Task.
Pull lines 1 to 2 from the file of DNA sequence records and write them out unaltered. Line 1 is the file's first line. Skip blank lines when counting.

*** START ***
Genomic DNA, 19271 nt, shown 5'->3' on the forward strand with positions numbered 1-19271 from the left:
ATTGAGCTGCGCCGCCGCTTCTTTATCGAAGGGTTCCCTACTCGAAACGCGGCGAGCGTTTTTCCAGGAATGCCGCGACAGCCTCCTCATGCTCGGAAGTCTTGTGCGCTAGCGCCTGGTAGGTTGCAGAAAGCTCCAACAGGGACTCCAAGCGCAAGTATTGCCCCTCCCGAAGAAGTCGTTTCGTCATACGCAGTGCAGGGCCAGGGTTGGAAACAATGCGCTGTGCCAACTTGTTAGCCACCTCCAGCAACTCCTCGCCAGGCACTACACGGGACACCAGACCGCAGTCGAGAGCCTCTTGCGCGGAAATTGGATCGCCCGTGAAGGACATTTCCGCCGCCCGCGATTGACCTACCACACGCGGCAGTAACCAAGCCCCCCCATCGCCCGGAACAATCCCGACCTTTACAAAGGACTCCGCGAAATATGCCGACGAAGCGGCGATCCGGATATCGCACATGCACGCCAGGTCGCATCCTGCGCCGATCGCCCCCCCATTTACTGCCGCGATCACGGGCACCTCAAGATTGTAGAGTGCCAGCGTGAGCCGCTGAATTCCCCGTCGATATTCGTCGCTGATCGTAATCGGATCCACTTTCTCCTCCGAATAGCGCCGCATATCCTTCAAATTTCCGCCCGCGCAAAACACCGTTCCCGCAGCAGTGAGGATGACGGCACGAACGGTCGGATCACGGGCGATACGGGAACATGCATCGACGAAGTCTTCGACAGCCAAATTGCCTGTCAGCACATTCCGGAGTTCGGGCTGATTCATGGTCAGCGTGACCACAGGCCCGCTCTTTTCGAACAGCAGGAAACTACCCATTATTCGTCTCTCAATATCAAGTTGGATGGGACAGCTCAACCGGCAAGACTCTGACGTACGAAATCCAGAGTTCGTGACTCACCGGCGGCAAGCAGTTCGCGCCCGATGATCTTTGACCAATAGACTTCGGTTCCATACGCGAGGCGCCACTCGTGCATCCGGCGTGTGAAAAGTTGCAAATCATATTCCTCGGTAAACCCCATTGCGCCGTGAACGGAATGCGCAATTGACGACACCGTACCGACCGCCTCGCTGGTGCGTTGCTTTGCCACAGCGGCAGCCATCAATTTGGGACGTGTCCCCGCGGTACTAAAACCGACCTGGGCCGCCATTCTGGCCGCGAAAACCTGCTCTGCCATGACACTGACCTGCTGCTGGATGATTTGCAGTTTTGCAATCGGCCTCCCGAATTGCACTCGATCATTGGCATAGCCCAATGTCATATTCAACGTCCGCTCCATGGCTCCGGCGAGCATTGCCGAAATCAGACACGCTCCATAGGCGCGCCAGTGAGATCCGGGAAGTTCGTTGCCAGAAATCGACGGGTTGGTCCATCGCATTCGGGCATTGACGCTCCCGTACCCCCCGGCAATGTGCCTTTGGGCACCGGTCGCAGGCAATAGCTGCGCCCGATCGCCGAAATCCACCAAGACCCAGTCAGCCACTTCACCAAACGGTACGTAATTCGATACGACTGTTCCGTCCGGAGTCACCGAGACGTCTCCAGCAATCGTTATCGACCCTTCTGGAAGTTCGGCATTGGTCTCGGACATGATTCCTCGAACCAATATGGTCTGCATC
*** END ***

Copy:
Genomic DNA, 19271 nt, shown 5'->3' on the forward strand with positions numbered 1-19271 from the left:
ATTGAGCTGCGCCGCCGCTTCTTTATCGAAGGGTTCCCTACTCGAAACGCGGCGAGCGTTTTTCCAGGAATGCCGCGACAGCCTCCTCATGCTCGGAAGTCTTGTGCGCTAGCGCCTGGTAGGTTGCAGAAAGCTCCAACAGGGACTCCAAGCGCAAGTATTGCCCCTCCCGAAGAAGTCGTTTCGTCATACGCAGTGCAGGGCCAGGGTTGGAAACAATGCGCTGTGCCAACTTGTTAGCCACCTCCAGCAACTCCTCGCCAGGCACTACACGGGACACCAGACCGCAGTCGAGAGCCTCTTGCGCGGAAATTGGATCGCCCGTGAAGGACATTTCCGCCGCCCGCGATTGACCTACCACACGCGGCAGTAACCAAGCCCCCCCATCGCCCGGAACAATCCCGACCTTTACAAAGGACTCCGCGAAATATGCCGACGAAGCGGCGATCCGGATATCGCACATGCACGCCAGGTCGCATCCTGCGCCGATCGCCCCCCCATTTACTGCCGCGATCACGGGCACCTCAAGATTGTAGAGTGCCAGCGTGAGCCGCTGAATTCCCCGTCGATATTCGTCGCTGATCGTAATCGGATCCACTTTCTCCTCCGAATAGCGCCGCATATCCTTCAAATTTCCGCCCGCGCAAAACACCGTTCCCGCAGCAGTGAGGATGACGGCACGAACGGTCGGATCACGGGCGATACGGGAACATGCATCGACGAAGTCTTCGACAGCCAAATTGCCTGTCAGCACATTCCGGAGTTCGGGCTGATTCATGGTCAGCGTGACCACAGGCCCGCTCTTTTCGAACAGCAGGAAACTACCCATTATTCGTCTCTCAATATCAAGTTGGATGGGACAGCTCAACCGGCAAGACTCTGACGTACGAAATCCAGAGTTCGTGACTCACCGGCGGCAAGCAGTTCGCGCCCGATGATCTTTGACCAATAGACTTCGGTTCCATACGCGAGGCGCCACTCGTGCATCCGGCGTGTGAAAAGTTGCAAATCATATTCCTCGGTAAACCCCATTGCGCCGTGAACGGAATGCGCAATTGACGACACCGTACCGACCGCCTCGCTGGTGCGTTGCTTTGCCACAGCGGCAGCCATCAATTTGGGACGTGTCCCCGCGGTACTAAAACCGACCTGGGCCGCCATTCTGGCCGCGAAAACCTGCTCTGCCATGACACTGACCTGCTGCTGGATGATTTGCAGTTTTGCAATCGGCCTCCCGAATTGCACTCGATCATTGGCATAGCCCAATGTCATATTCAACGTCCGCTCCATGGCTCCGGCGAGCATTGCCGAAATCAGACACGCTCCATAGGCGCGCCAGTGAGATCCGGGAAGTTCGTTGCCAGAAATCGACGGGTTGGTCCATCGCATTCGGGCATTGACGCTCCCGTACCCCCCGGCAATGTGCCTTTGGGCACCGGTCGCAGGCAATAGCTGCGCCCGATCGCCGAAATCCACCAAGACCCAGTCAGCCACTTCACCAAACGGTACGTAATTCGATACGACTGTTCCGTCCGGAGTCACCGAGACGTCTCCAGCAATCGTTATCGACCCTTCTGGAAGTTCGGCATTGGTCTCGGACATGATTCCTCGAACCAATATGGTCTGCATC